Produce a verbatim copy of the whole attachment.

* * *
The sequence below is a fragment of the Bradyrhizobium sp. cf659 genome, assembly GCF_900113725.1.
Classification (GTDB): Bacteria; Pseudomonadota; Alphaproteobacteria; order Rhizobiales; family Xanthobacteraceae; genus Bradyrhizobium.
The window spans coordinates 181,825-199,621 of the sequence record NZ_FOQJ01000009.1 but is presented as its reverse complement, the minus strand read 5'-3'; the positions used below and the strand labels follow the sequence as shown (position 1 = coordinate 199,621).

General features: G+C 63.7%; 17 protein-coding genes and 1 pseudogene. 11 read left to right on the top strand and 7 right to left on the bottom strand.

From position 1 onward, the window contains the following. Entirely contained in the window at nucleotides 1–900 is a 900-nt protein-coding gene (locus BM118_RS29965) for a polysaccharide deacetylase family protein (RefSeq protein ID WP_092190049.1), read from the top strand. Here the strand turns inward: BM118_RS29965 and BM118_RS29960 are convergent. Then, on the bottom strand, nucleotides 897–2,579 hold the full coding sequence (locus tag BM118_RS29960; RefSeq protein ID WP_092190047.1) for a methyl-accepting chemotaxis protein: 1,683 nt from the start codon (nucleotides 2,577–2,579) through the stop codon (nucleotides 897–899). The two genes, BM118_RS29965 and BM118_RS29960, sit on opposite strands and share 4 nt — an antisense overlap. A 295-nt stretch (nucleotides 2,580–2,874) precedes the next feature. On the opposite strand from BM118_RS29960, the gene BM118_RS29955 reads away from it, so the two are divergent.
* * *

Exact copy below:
The sequence below is a fragment of the Bradyrhizobium sp. cf659 genome, assembly GCF_900113725.1.
Classification (GTDB): Bacteria; Pseudomonadota; Alphaproteobacteria; order Rhizobiales; family Xanthobacteraceae; genus Bradyrhizobium.
The window spans coordinates 181,825-199,621 of the sequence record NZ_FOQJ01000009.1 but is presented as its reverse complement, the minus strand read 5'-3'; the positions used below and the strand labels follow the sequence as shown (position 1 = coordinate 199,621).

General features: G+C 63.7%; 17 protein-coding genes and 1 pseudogene. 11 read left to right on the top strand and 7 right to left on the bottom strand.

From position 1 onward, the window contains the following. Entirely contained in the window at nucleotides 1–900 is a 900-nt protein-coding gene (locus BM118_RS29965) for a polysaccharide deacetylase family protein (RefSeq protein ID WP_092190049.1), read from the top strand. Here the strand turns inward: BM118_RS29965 and BM118_RS29960 are convergent. Then, on the bottom strand, nucleotides 897–2,579 hold the full coding sequence (locus tag BM118_RS29960; RefSeq protein ID WP_092190047.1) for a methyl-accepting chemotaxis protein: 1,683 nt from the start codon (nucleotides 2,577–2,579) through the stop codon (nucleotides 897–899). The two genes, BM118_RS29965 and BM118_RS29960, sit on opposite strands and share 4 nt — an antisense overlap. A 295-nt stretch (nucleotides 2,580–2,874) precedes the next feature. On the opposite strand from BM118_RS29960, the gene BM118_RS29955 reads away from it, so the two are divergent.